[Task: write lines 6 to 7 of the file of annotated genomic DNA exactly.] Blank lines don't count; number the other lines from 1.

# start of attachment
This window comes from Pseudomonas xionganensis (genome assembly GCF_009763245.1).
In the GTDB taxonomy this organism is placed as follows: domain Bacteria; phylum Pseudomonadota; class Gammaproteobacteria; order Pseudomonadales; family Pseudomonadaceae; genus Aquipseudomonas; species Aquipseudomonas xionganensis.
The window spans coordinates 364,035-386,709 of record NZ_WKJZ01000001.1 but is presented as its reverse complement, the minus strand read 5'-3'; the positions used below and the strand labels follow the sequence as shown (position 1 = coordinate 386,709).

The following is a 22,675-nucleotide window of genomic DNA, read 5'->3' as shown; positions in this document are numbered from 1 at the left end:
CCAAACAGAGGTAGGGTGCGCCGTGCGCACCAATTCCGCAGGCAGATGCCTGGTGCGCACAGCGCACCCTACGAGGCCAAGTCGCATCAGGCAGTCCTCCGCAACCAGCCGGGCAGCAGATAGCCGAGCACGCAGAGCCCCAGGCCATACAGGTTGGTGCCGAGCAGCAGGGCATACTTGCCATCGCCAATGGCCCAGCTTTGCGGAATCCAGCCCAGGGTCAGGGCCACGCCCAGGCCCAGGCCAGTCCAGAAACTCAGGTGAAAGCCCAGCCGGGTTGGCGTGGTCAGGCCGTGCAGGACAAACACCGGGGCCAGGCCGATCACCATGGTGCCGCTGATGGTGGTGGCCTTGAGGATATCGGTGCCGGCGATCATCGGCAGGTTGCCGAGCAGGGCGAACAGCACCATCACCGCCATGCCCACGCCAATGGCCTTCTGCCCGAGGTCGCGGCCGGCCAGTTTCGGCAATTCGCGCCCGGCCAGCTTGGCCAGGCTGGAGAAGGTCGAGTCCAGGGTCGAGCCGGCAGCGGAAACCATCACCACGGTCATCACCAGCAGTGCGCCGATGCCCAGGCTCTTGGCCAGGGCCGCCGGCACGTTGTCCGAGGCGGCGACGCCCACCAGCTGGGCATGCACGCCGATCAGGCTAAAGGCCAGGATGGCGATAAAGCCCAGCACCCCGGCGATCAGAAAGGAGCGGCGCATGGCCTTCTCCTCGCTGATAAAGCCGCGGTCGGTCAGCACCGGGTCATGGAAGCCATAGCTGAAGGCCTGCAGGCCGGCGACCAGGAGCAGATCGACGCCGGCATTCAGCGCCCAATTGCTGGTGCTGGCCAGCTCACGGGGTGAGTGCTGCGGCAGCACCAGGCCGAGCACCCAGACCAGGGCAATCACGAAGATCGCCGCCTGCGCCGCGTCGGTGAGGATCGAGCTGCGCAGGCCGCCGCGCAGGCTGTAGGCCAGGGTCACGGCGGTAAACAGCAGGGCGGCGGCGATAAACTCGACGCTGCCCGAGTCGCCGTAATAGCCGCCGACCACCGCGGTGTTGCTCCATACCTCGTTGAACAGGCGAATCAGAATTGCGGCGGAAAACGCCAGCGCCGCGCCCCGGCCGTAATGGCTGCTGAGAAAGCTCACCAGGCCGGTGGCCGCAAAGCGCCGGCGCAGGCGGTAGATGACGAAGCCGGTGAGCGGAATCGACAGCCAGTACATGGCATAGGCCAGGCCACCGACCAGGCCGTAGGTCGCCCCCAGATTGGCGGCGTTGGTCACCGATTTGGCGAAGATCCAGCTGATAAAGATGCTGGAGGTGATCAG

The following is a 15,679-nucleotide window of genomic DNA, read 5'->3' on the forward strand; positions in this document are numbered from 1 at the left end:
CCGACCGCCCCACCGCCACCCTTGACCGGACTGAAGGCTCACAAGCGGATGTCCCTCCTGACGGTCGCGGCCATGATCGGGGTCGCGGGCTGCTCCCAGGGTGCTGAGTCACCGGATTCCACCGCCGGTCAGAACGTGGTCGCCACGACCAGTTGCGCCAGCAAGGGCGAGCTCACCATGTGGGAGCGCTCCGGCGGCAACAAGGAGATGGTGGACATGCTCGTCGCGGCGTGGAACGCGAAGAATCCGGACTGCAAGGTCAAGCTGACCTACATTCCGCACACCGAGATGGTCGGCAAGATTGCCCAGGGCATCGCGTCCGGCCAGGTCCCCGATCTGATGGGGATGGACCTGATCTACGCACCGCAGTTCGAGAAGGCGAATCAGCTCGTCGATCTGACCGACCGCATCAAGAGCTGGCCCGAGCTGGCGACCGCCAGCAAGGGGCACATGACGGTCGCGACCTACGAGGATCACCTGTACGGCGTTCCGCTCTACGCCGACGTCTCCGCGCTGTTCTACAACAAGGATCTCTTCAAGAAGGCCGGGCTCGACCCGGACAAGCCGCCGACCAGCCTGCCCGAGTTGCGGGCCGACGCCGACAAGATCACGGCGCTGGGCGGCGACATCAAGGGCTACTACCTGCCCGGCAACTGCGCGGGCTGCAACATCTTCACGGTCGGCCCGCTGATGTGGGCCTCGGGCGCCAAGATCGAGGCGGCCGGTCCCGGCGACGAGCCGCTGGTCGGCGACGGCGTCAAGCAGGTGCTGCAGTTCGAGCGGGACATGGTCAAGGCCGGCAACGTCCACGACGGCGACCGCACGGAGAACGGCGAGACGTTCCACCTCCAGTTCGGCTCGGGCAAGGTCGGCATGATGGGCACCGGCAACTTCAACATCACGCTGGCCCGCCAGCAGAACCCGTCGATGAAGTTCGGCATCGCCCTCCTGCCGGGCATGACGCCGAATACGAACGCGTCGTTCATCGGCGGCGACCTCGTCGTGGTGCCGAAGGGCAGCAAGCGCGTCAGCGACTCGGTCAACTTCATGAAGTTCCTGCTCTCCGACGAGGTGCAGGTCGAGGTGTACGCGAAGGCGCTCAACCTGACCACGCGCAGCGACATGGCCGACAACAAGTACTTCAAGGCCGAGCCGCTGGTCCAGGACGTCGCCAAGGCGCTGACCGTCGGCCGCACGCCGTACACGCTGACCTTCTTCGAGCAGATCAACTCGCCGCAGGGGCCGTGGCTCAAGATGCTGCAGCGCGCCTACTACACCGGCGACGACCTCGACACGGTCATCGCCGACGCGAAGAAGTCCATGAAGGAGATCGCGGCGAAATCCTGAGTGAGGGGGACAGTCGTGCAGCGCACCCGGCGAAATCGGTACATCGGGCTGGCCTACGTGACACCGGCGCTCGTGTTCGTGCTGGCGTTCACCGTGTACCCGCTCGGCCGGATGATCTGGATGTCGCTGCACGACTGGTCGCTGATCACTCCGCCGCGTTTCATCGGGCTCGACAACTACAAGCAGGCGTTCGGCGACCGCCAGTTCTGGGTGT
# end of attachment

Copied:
The following is a 15,679-nucleotide window of genomic DNA, read 5'->3' on the forward strand; positions in this document are numbered from 1 at the left end:
CCGACCGCCCCACCGCCACCCTTGACCGGACTGAAGGCTCACAAGCGGATGTCCCTCCTGACGGTCGCGGCCATGATCGGGGTCGCGGGCTGCTCCCAGGGTGCTGAGTCACCGGATTCCACCGCCGGTCAGAACGTGGTCGCCACGACCAGTTGCGCCAGCAAGGGCGAGCTCACCATGTGGGAGCGCTCCGGCGGCAACAAGGAGATGGTGGACATGCTCGTCGCGGCGTGGAACGCGAAGAATCCGGACTGCAAGGTCAAGCTGACCTACATTCCGCACACCGAGATGGTCGGCAAGATTGCCCAGGGCATCGCGTCCGGCCAGGTCCCCGATCTGATGGGGATGGACCTGATCTACGCACCGCAGTTCGAGAAGGCGAATCAGCTCGTCGATCTGACCGACCGCATCAAGAGCTGGCCCGAGCTGGCGACCGCCAGCAAGGGGCACATGACGGTCGCGACCTACGAGGATCACCTGTACGGCGTTCCGCTCTACGCCGACGTCTCCGCGCTGTTCTACAACAAGGATCTCTTCAAGAAGGCCGGGCTCGACCCGGACAAGCCGCCGACCAGCCTGCCCGAGTTGCGGGCCGACGCCGACAAGATCACGGCGCTGGGCGGCGACATCAAGGGCTACTACCTGCCCGGCAACTGCGCGGGCTGCAACATCTTCACGGTCGGCCCGCTGATGTGGGCCTCGGGCGCCAAGATCGAGGCGGCCGGTCCCGGCGACGAGCCGCTGGTCGGCGACGGCGTCAAGCAGGTGCTGCAGTTCGAGCGGGACATGGTCAAGGCCGGCAACGTCCACGACGGCGACCGCACGGAGAACGGCGAGACGTTCCACCTCCAGTTCGGCTCGGGCAAGGTCGGCATGATGGGCACCGGCAACTTCAACATCACGCTGGCCCGCCAGCAGAACCCGTCGATGAAGTTCGGCATCGCCCTCCTGCCGGGCATGACGCCGAATACGAACGCGTCGTTCATCGGCGGCGACCTCGTCGTGGTGCCGAAGGGCAGCAAGCGCGTCAGCGACTCGGTCAACTTCATGAAGTTCCTGCTCTCCGACGAGGTGCAGGTCGAGGTGTACGCGAAGGCGCTCAACCTGACCACGCGCAGCGACATGGCCGACAACAAGTACTTCAAGGCCGAGCCGCTGGTCCAGGACGTCGCCAAGGCGCTGACCGTCGGCCGCACGCCGTACACGCTGACCTTCTTCGAGCAGATCAACTCGCCGCAGGGGCCGTGGCTCAAGATGCTGCAGCGCGCCTACTACACCGGCGACGACCTCGACACGGTCATCGCCGACGCGAAGAAGTCCATGAAGGAGATCGCGGCGAAATCCTGAGTGAGGGGGACAGTCGTGCAGCGCACCCGGCGAAATCGGTACATCGGGCTGGCCTACGTGACACCGGCGCTCGTGTTCGTGCTGGCGTTCACCGTGTACCCGCTCGGCCGGATGATCTGGATGTCGCTGCACGACTGGTCGCTGATCACTCCGCCGCGTTTCATCGGGCTCGACAACTACAAGCAGGCGTTCGGCGACCGCCAGTTCTGGGTGT